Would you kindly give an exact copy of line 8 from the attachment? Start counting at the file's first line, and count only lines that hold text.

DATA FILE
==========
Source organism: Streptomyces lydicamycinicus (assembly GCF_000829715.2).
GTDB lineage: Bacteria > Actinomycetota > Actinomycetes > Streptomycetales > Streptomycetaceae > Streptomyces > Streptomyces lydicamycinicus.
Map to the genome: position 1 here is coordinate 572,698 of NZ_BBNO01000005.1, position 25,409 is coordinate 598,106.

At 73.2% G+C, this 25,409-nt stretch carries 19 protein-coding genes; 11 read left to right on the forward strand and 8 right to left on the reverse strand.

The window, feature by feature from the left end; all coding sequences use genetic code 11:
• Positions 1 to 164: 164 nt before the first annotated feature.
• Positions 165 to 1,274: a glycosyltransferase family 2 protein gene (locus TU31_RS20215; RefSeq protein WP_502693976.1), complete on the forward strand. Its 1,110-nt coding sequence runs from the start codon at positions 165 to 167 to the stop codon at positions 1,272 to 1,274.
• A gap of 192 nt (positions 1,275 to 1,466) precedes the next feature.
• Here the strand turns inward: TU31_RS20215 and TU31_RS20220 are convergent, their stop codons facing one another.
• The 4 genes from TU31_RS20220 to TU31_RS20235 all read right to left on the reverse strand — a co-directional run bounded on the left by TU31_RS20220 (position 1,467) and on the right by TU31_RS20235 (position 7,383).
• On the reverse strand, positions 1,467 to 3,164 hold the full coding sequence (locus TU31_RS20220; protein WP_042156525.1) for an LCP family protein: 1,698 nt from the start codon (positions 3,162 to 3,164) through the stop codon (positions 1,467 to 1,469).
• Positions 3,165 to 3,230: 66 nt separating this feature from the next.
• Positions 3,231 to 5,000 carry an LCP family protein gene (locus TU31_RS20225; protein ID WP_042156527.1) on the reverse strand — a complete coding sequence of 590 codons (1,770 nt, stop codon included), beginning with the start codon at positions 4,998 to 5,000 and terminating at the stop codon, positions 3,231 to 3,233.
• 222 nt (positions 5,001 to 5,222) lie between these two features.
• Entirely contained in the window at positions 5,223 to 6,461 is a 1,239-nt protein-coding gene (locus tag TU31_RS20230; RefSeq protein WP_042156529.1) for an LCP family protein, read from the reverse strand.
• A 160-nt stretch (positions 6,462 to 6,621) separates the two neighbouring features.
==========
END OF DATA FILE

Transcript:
• A gap of 192 nt (positions 1,275 to 1,466) precedes the next feature.